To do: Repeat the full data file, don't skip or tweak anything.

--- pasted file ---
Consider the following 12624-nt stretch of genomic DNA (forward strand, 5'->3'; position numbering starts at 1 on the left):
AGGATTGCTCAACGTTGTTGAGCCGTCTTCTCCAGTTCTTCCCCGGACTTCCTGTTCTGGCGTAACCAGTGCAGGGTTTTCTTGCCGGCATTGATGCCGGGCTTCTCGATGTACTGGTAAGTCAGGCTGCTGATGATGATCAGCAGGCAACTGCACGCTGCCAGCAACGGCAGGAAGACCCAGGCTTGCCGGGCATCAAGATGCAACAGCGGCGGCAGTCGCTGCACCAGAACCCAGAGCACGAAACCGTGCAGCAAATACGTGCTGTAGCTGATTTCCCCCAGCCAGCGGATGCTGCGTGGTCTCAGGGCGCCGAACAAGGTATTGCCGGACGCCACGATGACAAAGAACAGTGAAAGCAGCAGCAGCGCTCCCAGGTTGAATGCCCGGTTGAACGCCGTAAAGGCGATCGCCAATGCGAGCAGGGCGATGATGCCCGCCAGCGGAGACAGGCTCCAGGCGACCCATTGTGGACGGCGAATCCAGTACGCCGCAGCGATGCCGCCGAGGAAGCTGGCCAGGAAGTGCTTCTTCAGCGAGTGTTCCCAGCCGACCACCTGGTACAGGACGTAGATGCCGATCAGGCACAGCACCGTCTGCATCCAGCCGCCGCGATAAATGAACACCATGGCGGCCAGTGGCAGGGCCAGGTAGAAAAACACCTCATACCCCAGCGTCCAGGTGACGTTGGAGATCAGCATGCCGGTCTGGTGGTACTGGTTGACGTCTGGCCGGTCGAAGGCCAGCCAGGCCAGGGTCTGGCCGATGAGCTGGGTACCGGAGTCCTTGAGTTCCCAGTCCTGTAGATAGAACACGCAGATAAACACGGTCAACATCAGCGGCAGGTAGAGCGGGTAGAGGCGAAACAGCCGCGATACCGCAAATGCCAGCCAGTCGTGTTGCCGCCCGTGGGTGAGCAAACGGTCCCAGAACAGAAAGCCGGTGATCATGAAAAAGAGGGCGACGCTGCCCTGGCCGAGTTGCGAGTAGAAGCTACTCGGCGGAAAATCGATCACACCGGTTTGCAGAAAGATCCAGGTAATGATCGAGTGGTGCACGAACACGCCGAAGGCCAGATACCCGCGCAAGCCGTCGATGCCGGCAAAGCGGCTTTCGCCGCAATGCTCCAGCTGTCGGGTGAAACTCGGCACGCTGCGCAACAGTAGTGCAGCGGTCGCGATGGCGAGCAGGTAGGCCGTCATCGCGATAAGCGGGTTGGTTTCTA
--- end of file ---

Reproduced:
Consider the following 12624-nt stretch of genomic DNA (forward strand, 5'->3'; position numbering starts at 1 on the left):
AGGATTGCTCAACGTTGTTGAGCCGTCTTCTCCAGTTCTTCCCCGGACTTCCTGTTCTGGCGTAACCAGTGCAGGGTTTTCTTGCCGGCATTGATGCCGGGCTTCTCGATGTACTGGTAAGTCAGGCTGCTGATGATGATCAGCAGGCAACTGCACGCTGCCAGCAACGGCAGGAAGACCCAGGCTTGCCGGGCATCAAGATGCAACAGCGGCGGCAGTCGCTGCACCAGAACCCAGAGCACGAAACCGTGCAGCAAATACGTGCTGTAGCTGATTTCCCCCAGCCAGCGGATGCTGCGTGGTCTCAGGGCGCCGAACAAGGTATTGCCGGACGCCACGATGACAAAGAACAGTGAAAGCAGCAGCAGCGCTCCCAGGTTGAATGCCCGGTTGAACGCCGTAAAGGCGATCGCCAATGCGAGCAGGGCGATGATGCCCGCCAGCGGAGACAGGCTCCAGGCGACCCATTGTGGACGGCGAATCCAGTACGCCGCAGCGATGCCGCCGAGGAAGCTGGCCAGGAAGTGCTTCTTCAGCGAGTGTTCCCAGCCGACCACCTGGTACAGGACGTAGATGCCGATCAGGCACAGCACCGTCTGCATCCAGCCGCCGCGATAAATGAACACCATGGCGGCCAGTGGCAGGGCCAGGTAGAAAAACACCTCATACCCCAGCGTCCAGGTGACGTTGGAGATCAGCATGCCGGTCTGGTGGTACTGGTTGACGTCTGGCCGGTCGAAGGCCAGCCAGGCCAGGGTCTGGCCGATGAGCTGGGTACCGGAGTCCTTGAGTTCCCAGTCCTGTAGATAGAACACGCAGATAAACACGGTCAACATCAGCGGCAGGTAGAGCGGGTAGAGGCGAAACAGCCGCGATACCGCAAATGCCAGCCAGTCGTGTTGCCGCCCGTGGGTGAGCAAACGGTCCCAGAACAGAAAGCCGGTGATCATGAAAAAGAGGGCGACGCTGCCCTGGCCGAGTTGCGAGTAGAAGCTACTCGGCGGAAAATCGATCACACCGGTTTGCAGAAAGATCCAGGTAATGATCGAGTGGTGCACGAACACGCCGAAGGCCAGATACCCGCGCAAGCCGTCGATGCCGGCAAAGCGGCTTTCGCCGCAATGCTCCAGCTGTCGGGTGAAACTCGGCACGCTGCGCAACAGTAGTGCAGCGGTCGCGATGGCGAGCAGGTAGGCCGTCATCGCGATAAGCGGGTTGGTTTCTA